Another major step is ensuring that everybody within the organisation is educated and aware of the common features of a phishing email. Being vigilant against this can transform staff from being a potential vulnerability into a line of defence. Common features of a phishing email include a sense of urgency, a sense of authority or mimicry. Taking the time to double check the address of the sender, or to verify a request within an email could be all it takes to stop a ransomware attack in its tracks. Other cyber behaviours should also be enforced, such as having Multi-Factor Authentication switched on and having a strong password policy. For more information about preventative measures, you can read the NCSC’s ‘A Guide to Ransomware’.


cyber crime

How can the ECRC help with this?


Signing up as a free member of the Eastern Cyber Resilience Centre ensures that free support and guidance is delivered straight into your inbox. Information about online fraud and cybercrime, as well as the simple steps you can take to improve your cyber resilience, will be sent to your email and written in a way that is accessible and actionable. The ECRC is a central point to access various free tools and resources, and exists to support SME’s, schools, and charities.


Additionally, amongst a handful of cyber services the ECRC can also offer Security Awareness Training. This is delivered by students working as part of CyberPATH programme. Through CyberPATH, students are trained and monitored by senior ethical hackers to provide a selection of cyber services to businesses, which supports the future cyber talent pipeline and keeps the cost to a minimum.


Training can be issued across either a full or half day and is tailored to the needs of its specific audience. It is designed to be contextually relevant and accessible for all abilities. This could include talking about the most common cyber-crimes committed against logistics companies, as well as common features of phishing emails and suspicious requests. SAT also educates people on the best practices of staying safe, such as secure passwords and MFA, and teaches them why the way they conduct themselves online matters. Police Cyber Protect officers can also deliver SAT free of charge and offer engaging activities such as an online Cyber Escape Room.


Additionally, there is an offer available for micro businesses and sole traders interested in SAT. Rather than an in-person session, CyberPATH offer a 2.5-hour remote training session, at a fixed cost of £60 for one person, with any additional person costing £10. This is optimal for smaller companies, who wish to gain a thorough overview on how to keep themselves safe online.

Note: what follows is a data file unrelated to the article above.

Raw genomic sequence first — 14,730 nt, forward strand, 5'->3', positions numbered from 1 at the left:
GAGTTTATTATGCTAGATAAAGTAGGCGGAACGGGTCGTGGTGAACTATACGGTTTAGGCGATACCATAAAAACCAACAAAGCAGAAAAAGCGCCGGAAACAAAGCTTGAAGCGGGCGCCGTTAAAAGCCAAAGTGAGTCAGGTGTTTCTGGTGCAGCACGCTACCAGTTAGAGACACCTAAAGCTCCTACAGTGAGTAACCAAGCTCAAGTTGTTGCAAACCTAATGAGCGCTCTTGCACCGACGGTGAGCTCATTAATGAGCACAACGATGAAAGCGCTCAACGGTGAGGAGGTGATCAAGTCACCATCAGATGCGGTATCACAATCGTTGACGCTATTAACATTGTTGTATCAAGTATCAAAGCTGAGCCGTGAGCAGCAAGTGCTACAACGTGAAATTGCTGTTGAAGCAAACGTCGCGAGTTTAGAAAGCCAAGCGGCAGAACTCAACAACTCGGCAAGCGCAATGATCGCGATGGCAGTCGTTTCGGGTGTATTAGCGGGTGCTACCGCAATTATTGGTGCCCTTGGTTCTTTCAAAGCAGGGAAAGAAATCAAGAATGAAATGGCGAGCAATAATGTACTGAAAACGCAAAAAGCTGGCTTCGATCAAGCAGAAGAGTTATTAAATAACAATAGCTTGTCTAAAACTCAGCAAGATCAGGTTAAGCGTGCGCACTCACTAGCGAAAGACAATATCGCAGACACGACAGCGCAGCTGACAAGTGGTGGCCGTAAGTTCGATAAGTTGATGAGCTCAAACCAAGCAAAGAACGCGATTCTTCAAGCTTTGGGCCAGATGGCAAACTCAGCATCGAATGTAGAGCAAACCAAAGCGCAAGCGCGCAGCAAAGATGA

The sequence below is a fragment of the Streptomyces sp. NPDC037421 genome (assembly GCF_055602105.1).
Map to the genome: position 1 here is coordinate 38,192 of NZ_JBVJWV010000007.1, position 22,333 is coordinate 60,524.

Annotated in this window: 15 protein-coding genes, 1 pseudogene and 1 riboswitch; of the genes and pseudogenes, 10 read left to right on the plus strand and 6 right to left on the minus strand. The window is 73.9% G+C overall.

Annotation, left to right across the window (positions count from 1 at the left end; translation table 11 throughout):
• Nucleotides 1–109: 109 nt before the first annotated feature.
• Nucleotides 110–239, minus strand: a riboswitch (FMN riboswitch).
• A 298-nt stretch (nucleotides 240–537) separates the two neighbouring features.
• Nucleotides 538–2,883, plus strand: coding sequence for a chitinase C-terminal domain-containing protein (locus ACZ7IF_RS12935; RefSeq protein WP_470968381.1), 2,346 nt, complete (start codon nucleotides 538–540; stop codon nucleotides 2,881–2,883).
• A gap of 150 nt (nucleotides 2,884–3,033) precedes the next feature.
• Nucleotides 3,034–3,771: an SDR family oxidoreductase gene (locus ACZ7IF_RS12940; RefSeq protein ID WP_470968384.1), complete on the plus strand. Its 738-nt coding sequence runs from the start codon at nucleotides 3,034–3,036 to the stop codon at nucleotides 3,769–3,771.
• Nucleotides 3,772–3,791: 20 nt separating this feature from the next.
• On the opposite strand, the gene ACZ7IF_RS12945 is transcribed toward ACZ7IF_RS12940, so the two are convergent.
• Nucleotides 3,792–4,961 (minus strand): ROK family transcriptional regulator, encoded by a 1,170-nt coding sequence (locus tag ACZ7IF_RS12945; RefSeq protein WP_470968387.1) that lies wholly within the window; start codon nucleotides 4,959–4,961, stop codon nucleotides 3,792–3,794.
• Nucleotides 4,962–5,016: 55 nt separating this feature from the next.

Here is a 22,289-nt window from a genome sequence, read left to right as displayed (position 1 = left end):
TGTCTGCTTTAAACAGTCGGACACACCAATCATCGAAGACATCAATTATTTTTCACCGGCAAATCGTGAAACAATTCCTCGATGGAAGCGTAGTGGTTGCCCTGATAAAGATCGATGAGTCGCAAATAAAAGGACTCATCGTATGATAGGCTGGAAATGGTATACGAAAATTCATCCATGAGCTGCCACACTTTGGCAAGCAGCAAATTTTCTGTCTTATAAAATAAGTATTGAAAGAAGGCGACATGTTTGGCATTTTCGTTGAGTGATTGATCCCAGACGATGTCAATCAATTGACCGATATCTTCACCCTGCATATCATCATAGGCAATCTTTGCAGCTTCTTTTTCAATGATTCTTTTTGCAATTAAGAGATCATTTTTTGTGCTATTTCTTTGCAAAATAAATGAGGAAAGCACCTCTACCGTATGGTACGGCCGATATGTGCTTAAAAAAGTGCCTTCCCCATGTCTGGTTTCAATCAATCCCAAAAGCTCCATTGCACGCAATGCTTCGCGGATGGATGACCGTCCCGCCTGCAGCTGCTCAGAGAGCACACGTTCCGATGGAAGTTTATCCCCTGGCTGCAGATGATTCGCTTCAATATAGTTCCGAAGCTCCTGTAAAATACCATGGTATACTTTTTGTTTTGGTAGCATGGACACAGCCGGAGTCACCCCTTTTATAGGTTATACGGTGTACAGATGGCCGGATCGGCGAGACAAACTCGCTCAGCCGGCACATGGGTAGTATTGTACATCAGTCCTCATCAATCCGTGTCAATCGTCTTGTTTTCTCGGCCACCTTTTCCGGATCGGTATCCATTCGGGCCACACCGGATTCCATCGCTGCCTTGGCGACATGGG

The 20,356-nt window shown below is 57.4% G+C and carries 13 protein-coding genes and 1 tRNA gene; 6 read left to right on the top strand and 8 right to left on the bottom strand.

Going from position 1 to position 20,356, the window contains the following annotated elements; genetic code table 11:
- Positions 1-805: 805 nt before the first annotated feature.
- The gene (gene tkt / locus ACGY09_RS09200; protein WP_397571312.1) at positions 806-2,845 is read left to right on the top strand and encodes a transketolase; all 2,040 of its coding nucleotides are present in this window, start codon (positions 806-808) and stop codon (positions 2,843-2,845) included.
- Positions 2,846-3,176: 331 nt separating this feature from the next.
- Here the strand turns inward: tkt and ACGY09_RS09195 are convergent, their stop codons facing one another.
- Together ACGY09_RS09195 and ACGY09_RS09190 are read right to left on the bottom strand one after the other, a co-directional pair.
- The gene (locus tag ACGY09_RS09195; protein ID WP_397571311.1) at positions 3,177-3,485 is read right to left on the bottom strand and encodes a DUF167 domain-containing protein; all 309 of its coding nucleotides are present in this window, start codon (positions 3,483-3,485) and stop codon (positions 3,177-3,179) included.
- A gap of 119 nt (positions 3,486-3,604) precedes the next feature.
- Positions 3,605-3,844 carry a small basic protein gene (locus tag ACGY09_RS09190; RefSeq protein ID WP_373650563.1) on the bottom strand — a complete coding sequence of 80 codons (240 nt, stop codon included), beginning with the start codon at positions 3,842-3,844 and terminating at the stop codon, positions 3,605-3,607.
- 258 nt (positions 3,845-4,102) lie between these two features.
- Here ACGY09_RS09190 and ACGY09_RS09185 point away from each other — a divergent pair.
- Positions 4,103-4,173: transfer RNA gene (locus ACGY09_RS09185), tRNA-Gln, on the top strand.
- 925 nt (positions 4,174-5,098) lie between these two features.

Ultimately, a ransomware attack can cripple a business, irrelevant of its size. Logistics remains to be a targeted sector, meaning any investment into improving awareness, reviewing cybersecurity measures, and increasing overall cyber resilience, is incredibly important and makes a far better alternative than becoming a victim.


Reporting a live cyber-attack 24/7:


If you are a business, charity or other organisation which is currently suffering a live cyber-attack (in progress) please call Action Fraud on 0300 123 2040 immediately. This service is available 24 hours a day 7 days a week.


Reporting a cyber-attack which is not ongoing:


Please report online to Action Fraud, the UK’s national reporting centre for fraud and cybercrime. You can report cybercrime online at any time using the online reporting tool, which will guide you through simple questions to identify what has happened. Action Fraud advisors can also provide the help, support, and advice you need.


Alternatively, you can call Action Fraud on 0300 123 2040 (textphone 0300 123 2050)


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The contents of this website are provided for general information only and are not intended to replace specific professional advice relevant to your situation. The intention of The Cyber Resilience Centre for the East is to encourage cyber resilience by raising issues and disseminating information on the experiences and initiatives of others. Articles on the website cannot by their nature be comprehensive and may not reflect most recent legislation, practice, or application to your circumstances. The Cyber Resilience Centre for the East provides affordable services and Trusted Partners if you need specific support. For specific questions please contact us.

The Cyber Resilience Centre for the East does not accept any responsibility for any loss which may arise from reliance on information or materials published on this document. The Cyber Resilience Centre for the East is not responsible for the content of external internet sites that link to this site or which are linked from it.